A reader writes:
Several of the employees of my office (including myself) have been approached by our department manager, who has asked us to talk with specific employees about their attendance, personal phone calls, hygiene, etc. I feel this is the manager's job to do but he has become down right insistent that we "handle" it for him. How do we tell the manager that he needs to control the employees with the bad attendance, personal phone calls, etc.?
Really? Wow, your manager sucks.
I'd say this to him: "I'm confused. I don't have any authority over Jane, so I really can't be the one to address this with her. You or someone else with authority needs to talk to her."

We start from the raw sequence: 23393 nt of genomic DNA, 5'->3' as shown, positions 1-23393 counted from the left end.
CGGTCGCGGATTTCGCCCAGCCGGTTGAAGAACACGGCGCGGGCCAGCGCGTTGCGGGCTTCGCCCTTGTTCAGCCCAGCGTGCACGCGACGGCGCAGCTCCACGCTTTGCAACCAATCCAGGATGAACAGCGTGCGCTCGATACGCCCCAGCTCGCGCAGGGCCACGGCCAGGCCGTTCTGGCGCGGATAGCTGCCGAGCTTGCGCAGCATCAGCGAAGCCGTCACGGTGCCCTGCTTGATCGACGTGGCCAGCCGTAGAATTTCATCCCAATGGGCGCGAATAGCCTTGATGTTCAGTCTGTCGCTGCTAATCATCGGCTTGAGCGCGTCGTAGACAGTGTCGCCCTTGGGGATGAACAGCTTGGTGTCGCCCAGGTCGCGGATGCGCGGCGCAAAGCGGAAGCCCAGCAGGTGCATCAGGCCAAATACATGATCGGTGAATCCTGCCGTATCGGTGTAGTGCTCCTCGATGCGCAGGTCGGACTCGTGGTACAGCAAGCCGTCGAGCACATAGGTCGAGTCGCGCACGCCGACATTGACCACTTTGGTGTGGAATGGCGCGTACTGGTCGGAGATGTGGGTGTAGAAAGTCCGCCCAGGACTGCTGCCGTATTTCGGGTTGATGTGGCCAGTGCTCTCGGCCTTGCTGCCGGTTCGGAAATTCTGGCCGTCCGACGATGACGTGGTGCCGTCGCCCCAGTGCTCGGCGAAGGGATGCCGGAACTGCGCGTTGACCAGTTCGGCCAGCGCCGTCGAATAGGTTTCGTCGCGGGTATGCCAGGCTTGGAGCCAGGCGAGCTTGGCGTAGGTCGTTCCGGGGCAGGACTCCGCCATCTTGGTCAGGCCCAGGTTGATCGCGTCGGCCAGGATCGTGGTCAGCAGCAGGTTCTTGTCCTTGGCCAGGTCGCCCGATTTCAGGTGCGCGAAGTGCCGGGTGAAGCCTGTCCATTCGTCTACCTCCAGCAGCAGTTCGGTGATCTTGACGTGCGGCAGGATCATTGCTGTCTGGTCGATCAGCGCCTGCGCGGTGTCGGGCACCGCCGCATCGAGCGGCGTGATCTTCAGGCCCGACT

Given that he's clearly a d-bag, he may respond by claiming that she'll take it better coming from you, or that he doesn't have time, or any other similarly ridiculous excuse to not to do his job. Just pleasantly and firmly repeat, "I don't have the authority to have those kinds of conversations with my coworkers."
And if he tells you that he's giving you that authority, say this: "I'm not sure what you mean. Are you saying you're making me her manager?" (He's not. He's trying to give you the authority for this one situation, because he's an ass who doesn't want to do his job.)
And because I'm in a cranky mood, if this guy keeps this up, feel free to complain to someone -- HR or whoever. Couch it in terms of confusion -- you're confused about why your manager keeps asking you to exercise authority you don't have.
No matter what your job is, it's unacceptable to refuse to do what you've been hired for. But managers who won't manage are the worst, due to the massive and destructive impact that they have on everyone around them. And unfortunately you're working for one of them.